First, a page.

I welcome this consultation as an opportunity to tighten up on irresponsible sales. Does the Secretary of State agree with landlords such as Juliet Watchman of The Bell Inn in Shepton Mallet, who makes the point that if she behaved as local supermarkets did and sold lager for 34 pence per pint and cider at 48 pence per pint—pocket-money prices—or sold to those who are already heavily under the influence of alcohol, she would have her licence revoked by the local authority, and that this is a massive opportunity for landlords, the police and hospitals to contribute to the consultation?
I thank my hon. Friend. I commend the landlady of The Bell Inn in Shepton Mallet for taking that responsible approach to the issue of alcohol. We certainly look forward to receiving responses to the consultation from people such as her constituent and others. There are responsible landlords out there who are running pubs in difficult circumstances. We know; we have all seen many pubs in communities closing. We want to ensure that those who drink responsibly and those who deal responsibly with their clients, as many landlords and landladies do, are able to carry on doing so, and that we hit that end of the market that is being fuelled by this very cheap alcohol, often sold by supermarkets.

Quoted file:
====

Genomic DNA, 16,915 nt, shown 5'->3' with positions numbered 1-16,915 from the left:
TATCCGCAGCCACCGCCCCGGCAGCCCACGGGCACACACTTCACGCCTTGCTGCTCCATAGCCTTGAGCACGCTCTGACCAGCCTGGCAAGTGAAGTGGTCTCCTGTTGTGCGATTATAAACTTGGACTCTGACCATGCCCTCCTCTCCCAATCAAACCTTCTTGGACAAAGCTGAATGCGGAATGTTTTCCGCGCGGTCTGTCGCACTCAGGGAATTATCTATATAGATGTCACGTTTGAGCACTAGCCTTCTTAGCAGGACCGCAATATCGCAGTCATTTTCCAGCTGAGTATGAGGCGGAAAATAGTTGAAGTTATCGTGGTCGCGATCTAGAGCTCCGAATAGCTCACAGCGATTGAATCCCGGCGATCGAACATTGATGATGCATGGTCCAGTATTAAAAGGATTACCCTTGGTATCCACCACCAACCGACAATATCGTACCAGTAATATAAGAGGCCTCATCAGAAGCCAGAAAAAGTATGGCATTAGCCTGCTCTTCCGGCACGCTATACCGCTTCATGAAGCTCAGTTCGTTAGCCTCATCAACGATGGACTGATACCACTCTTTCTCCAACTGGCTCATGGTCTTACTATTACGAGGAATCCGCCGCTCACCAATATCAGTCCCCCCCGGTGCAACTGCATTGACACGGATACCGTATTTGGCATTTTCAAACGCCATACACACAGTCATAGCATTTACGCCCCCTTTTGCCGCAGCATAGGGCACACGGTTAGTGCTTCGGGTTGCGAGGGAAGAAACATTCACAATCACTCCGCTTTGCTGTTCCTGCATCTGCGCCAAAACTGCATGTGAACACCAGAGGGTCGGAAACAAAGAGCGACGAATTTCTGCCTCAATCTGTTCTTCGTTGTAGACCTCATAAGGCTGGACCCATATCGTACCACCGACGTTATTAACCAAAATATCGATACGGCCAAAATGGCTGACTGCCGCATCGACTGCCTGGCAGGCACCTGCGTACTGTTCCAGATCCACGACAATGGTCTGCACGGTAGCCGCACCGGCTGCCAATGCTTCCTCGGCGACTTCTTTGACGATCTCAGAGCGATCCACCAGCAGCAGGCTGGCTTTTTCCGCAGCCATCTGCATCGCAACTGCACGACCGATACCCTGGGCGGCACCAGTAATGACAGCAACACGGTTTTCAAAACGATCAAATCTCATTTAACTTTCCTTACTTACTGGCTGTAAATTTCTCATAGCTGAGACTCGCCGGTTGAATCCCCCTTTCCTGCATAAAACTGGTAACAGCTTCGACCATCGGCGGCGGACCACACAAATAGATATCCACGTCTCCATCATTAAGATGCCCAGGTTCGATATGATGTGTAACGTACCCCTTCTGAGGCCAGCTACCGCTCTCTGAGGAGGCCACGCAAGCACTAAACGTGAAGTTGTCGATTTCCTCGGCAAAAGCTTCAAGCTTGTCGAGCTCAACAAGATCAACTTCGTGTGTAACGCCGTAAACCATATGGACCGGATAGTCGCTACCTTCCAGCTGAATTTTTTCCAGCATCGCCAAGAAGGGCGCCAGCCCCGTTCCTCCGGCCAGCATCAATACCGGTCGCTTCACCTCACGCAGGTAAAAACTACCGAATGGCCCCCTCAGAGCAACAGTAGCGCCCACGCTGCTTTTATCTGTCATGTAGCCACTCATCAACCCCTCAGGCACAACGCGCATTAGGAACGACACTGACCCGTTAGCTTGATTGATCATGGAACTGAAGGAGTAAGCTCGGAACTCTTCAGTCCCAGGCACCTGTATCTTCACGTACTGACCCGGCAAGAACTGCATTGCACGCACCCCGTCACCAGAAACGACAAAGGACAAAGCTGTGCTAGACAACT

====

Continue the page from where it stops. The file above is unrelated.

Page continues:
I went to talk to young people in the youth club in Spennymoor about exactly this issue. I believe that price does influence young people’s behaviour. What I do not understand is why the Government are having a consultation on this issue but did not have a consultation on the granny tax.
I very much welcome the contents of the statement, especially as it will spell the end of the dreadful legacy of the Labour party’s so-called café culture of licensing, which has blighted town centres up and down the country and done so much harm to people’s health. I particularly welcome the licensing changes. Could the Secretary of State inform the House a bit more about how the licensing changes could also be applied to supermarkets?